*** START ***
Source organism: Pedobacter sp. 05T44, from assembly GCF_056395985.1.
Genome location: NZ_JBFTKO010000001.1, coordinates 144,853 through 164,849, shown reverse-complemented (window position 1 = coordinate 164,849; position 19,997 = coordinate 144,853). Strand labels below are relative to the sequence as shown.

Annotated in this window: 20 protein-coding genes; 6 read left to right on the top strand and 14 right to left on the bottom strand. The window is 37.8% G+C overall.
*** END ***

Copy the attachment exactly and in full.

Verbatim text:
Source organism: Pedobacter sp. 05T44, from assembly GCF_056395985.1.
Genome location: NZ_JBFTKO010000001.1, coordinates 144,853 through 164,849, shown reverse-complemented (window position 1 = coordinate 164,849; position 19,997 = coordinate 144,853). Strand labels below are relative to the sequence as shown.

Annotated in this window: 20 protein-coding genes; 6 read left to right on the top strand and 14 right to left on the bottom strand. The window is 37.8% G+C overall.